NEW DELHI, (Reuters) – Indian negotiators set a higher base price for the purchase of helicopters from AgustaWestland and frequently changed the bidding rules, the federal auditor said yesterday, making it harder for the government to complete the 560 million euro ($744.43 million) deal.
The ruling Congress is battling allegations of widespread corruption in government and the latest report into the deal to buy 12 helicopters for top politicians offers further ammunition to its opponents in the run-up to general elections next year.
The Comptroller and Auditor General said the defence ministry did not comply with rules from the very beginning of the tender process to the conclusion of the contract with AgustaWestland, a division of Italy’s Finmeccanica defence group.
Italy and India are separately investigating charges that AgustaWestland paid bribes to win the 2010 deal for the AW101 helicopters. India froze payments to the company in February as the scandal unfolded.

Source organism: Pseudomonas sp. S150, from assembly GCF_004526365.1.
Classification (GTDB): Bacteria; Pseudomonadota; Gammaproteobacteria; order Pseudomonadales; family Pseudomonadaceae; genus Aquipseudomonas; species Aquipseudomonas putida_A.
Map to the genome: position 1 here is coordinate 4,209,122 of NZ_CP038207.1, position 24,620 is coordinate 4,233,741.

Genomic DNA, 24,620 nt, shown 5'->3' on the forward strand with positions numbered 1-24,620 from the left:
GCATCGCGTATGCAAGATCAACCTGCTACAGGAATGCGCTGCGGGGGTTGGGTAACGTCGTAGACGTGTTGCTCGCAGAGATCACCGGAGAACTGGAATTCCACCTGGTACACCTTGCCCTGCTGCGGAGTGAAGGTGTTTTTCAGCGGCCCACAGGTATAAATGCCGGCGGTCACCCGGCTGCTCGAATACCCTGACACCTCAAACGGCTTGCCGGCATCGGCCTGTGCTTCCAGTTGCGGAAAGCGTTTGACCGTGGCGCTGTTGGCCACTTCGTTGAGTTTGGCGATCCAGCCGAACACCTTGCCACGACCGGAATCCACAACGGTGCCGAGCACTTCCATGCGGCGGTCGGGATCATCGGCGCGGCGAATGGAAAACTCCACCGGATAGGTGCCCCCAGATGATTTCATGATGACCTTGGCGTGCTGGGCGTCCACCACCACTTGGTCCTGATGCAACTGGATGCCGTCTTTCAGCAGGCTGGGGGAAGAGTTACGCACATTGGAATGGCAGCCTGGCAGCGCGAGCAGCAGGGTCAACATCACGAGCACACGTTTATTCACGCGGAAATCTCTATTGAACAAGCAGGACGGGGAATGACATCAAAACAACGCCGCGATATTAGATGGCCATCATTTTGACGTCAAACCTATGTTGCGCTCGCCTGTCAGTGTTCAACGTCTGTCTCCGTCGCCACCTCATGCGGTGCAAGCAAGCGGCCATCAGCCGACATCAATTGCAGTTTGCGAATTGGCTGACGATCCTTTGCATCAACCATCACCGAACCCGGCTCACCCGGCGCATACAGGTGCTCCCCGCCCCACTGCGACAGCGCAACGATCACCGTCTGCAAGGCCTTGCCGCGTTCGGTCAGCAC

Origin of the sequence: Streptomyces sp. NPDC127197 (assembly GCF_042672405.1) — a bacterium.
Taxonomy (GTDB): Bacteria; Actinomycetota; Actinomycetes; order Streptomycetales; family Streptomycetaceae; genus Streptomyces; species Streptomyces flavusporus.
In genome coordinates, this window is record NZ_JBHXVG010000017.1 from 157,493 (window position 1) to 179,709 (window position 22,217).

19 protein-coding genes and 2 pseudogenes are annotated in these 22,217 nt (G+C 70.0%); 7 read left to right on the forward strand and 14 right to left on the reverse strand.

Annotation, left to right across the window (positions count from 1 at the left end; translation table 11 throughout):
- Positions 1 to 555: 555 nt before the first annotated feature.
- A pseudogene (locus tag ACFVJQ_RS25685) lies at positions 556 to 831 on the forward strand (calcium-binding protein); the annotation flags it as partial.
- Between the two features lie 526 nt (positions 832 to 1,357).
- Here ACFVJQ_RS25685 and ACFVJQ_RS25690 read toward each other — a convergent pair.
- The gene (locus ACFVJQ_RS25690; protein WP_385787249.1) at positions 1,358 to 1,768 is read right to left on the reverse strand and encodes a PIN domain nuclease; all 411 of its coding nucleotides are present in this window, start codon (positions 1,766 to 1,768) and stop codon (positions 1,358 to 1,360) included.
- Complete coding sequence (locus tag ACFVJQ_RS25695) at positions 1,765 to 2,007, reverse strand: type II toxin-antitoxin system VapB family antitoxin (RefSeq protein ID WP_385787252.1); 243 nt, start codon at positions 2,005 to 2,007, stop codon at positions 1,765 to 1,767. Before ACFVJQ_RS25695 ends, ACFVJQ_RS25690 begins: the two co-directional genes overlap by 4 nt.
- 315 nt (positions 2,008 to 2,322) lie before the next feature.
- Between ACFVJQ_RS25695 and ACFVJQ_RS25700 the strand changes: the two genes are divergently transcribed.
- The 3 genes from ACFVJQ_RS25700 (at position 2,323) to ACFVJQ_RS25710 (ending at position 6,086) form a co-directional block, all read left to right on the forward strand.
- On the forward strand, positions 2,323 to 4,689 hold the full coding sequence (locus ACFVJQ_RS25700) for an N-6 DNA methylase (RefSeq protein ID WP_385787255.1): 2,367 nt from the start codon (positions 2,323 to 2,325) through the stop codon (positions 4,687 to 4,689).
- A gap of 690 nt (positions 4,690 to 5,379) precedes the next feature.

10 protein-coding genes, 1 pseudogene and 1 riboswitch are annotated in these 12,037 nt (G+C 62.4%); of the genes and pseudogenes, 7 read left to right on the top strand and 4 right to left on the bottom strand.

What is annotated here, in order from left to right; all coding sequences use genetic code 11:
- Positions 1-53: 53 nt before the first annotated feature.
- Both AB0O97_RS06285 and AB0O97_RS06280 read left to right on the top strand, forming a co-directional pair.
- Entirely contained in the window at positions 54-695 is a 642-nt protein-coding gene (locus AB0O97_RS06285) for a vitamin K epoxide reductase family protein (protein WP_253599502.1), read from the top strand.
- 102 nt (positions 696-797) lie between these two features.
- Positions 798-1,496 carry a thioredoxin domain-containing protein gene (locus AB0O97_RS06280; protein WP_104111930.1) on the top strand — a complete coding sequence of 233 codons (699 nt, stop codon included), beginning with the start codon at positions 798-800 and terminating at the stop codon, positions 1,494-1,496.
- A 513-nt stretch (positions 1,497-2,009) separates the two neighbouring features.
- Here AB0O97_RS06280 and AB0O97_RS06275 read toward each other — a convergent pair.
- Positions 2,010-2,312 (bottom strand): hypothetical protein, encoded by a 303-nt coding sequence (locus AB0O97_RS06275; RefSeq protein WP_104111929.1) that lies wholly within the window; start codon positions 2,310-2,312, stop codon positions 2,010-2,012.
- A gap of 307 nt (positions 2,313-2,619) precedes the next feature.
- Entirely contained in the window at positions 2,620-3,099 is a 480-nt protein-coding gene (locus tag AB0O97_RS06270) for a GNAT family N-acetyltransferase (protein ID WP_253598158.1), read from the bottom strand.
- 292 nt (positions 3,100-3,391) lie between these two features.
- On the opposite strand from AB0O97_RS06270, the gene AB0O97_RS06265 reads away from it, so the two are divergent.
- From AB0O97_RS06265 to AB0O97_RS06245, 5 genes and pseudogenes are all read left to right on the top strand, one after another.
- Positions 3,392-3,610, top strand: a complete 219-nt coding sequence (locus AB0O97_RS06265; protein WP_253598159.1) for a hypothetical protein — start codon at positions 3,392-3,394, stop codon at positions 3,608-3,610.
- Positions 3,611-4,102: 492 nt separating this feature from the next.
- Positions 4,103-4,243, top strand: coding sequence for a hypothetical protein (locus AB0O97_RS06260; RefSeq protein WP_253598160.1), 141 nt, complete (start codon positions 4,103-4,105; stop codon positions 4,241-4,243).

It had taken delivery of three helicopters before the deal was stalled.
The auditor said the defence ministry had initially set a condition that the helicopters should be able to fly to an altitude of 6,000 metres, which meant that AgustaWestland could not compete since the AW101 was certified to fly only to 4,572 metres.
Later the minimum altitude requirement was lowered to 4,500 metres, even though the helicopters were expected to be used in the mountainous north and northeast parts of the country where the altitudes are higher, it said.
Field trials of AgustaWestland’s bid were conducted on representative helicopters Merlin MK-3A and Civ-01 and on a mock-up of the passenger cabin, and not on the actual helicopter, the CAG said.
In contrast, the actual S-92 helicopters offered by rival bidder Sikorsky Aircraft, a unit of United Technologies Corp , were evaluated, the report said.
Bruno Spagnolini, former CEO of AgustaWestland, and Giuseppe Orsi, former chairman of Finmeccanica, are being tried in Italy on the accusations in the Indian deal. Both deny wrongdoing.
The Italian arrest warrant for Orsi and Spagnolini, seen by Reuters, said the Indian tender was changed to deliberately favour the Italian firm.
“The benchmarked cost adopted by the contract negotiating committee was unreasonably high compared to the offer cost,” the auditor said.